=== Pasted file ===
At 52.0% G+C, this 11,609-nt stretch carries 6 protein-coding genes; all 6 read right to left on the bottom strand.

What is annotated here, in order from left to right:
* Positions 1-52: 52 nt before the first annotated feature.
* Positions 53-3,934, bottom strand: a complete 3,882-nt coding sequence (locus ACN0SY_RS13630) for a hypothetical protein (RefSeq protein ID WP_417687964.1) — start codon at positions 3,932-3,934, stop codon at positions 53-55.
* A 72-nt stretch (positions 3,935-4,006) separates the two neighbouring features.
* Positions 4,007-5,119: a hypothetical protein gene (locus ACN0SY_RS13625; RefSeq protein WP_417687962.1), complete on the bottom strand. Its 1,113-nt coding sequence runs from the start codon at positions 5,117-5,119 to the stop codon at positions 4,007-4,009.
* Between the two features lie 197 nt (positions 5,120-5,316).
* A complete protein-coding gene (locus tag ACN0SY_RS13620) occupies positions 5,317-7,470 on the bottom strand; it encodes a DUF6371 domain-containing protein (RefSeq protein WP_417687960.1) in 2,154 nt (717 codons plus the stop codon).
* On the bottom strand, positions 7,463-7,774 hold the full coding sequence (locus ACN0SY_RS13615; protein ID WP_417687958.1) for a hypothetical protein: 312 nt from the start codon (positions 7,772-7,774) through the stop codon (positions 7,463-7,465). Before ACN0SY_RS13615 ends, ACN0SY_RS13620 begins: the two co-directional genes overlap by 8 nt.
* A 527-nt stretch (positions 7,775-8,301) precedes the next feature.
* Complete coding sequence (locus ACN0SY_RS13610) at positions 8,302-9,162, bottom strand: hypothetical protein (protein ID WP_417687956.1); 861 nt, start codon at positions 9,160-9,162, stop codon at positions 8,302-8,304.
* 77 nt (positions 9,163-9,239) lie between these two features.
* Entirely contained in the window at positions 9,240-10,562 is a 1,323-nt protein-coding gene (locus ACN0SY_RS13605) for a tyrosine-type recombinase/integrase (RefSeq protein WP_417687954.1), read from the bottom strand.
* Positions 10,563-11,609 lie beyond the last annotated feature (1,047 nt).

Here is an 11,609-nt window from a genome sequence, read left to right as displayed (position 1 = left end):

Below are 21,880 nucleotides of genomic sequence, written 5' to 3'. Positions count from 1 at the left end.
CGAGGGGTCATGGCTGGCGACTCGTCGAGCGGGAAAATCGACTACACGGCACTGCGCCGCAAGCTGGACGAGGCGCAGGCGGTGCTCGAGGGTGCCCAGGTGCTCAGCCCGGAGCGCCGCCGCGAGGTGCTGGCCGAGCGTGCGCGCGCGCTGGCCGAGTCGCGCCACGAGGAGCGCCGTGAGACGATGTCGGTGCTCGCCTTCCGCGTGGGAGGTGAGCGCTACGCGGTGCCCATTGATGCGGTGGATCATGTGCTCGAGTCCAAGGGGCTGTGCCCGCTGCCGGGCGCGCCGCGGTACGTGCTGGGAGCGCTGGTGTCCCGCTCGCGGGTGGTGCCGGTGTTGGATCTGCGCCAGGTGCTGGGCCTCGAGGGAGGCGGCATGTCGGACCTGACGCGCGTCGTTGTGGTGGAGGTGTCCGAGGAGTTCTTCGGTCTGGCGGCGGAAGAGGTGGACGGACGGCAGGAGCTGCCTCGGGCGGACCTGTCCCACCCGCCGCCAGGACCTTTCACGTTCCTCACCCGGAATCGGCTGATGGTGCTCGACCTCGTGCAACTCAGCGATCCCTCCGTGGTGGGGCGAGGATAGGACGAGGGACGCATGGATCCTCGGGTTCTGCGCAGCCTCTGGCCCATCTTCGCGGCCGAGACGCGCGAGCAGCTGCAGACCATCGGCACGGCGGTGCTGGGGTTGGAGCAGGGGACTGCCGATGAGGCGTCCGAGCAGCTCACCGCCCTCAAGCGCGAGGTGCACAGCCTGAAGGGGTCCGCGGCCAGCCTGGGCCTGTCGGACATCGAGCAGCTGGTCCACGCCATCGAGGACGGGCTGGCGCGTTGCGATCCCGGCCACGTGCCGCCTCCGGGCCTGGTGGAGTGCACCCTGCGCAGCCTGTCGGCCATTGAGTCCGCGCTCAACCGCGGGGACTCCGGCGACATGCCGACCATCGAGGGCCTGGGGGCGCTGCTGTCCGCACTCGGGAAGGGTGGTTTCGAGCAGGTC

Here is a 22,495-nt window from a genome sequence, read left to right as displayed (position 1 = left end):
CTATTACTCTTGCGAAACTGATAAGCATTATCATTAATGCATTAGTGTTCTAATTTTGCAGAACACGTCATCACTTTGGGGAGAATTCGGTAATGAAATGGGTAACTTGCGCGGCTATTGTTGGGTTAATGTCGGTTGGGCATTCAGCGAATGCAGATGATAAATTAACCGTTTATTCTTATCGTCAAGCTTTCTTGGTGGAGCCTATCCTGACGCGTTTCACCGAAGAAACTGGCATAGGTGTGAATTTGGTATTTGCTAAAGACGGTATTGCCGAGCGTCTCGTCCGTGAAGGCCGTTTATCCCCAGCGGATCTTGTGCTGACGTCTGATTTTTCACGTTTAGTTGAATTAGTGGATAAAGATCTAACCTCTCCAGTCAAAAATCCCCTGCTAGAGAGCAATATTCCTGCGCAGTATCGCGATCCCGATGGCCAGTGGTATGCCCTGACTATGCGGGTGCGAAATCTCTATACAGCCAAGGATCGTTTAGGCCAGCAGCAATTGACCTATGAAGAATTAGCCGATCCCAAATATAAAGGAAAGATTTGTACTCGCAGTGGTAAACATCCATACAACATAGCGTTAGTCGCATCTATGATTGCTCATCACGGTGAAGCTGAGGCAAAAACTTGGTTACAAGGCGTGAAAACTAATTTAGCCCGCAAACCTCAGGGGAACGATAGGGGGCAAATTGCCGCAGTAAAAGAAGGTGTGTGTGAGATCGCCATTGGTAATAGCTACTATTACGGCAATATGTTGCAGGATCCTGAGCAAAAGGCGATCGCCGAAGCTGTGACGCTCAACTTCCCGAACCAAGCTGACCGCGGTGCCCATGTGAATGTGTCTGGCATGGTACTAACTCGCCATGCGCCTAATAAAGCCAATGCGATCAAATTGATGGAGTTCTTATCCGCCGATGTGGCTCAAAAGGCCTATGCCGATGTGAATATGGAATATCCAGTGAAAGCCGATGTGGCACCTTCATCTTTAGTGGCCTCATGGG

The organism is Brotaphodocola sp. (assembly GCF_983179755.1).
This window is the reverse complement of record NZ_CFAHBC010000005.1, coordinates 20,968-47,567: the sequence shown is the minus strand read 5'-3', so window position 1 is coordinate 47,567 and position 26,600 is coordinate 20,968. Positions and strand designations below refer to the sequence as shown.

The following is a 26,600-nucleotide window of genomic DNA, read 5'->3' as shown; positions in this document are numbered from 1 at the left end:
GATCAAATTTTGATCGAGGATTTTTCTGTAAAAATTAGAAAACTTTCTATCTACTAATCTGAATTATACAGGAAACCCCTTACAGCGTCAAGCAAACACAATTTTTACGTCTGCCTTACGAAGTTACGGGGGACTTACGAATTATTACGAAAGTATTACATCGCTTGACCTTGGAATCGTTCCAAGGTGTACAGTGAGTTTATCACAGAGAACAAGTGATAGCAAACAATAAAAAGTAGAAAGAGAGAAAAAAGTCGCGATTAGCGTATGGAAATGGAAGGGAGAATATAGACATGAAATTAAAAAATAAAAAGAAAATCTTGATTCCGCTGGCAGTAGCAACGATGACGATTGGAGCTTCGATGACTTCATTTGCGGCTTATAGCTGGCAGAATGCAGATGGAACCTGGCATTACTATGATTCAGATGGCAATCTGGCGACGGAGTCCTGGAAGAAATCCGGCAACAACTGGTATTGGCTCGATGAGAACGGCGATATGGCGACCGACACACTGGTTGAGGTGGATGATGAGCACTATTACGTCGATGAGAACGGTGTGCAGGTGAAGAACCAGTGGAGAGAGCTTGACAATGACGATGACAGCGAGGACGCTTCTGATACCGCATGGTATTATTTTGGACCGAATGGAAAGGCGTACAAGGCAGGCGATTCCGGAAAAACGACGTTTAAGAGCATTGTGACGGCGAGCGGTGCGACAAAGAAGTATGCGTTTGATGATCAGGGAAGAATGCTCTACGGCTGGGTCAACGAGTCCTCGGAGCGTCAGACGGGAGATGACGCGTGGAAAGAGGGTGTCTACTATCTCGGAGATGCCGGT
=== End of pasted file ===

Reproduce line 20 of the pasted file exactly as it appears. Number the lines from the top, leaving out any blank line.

The organism is Brotaphodocola sp. (assembly GCF_983179755.1).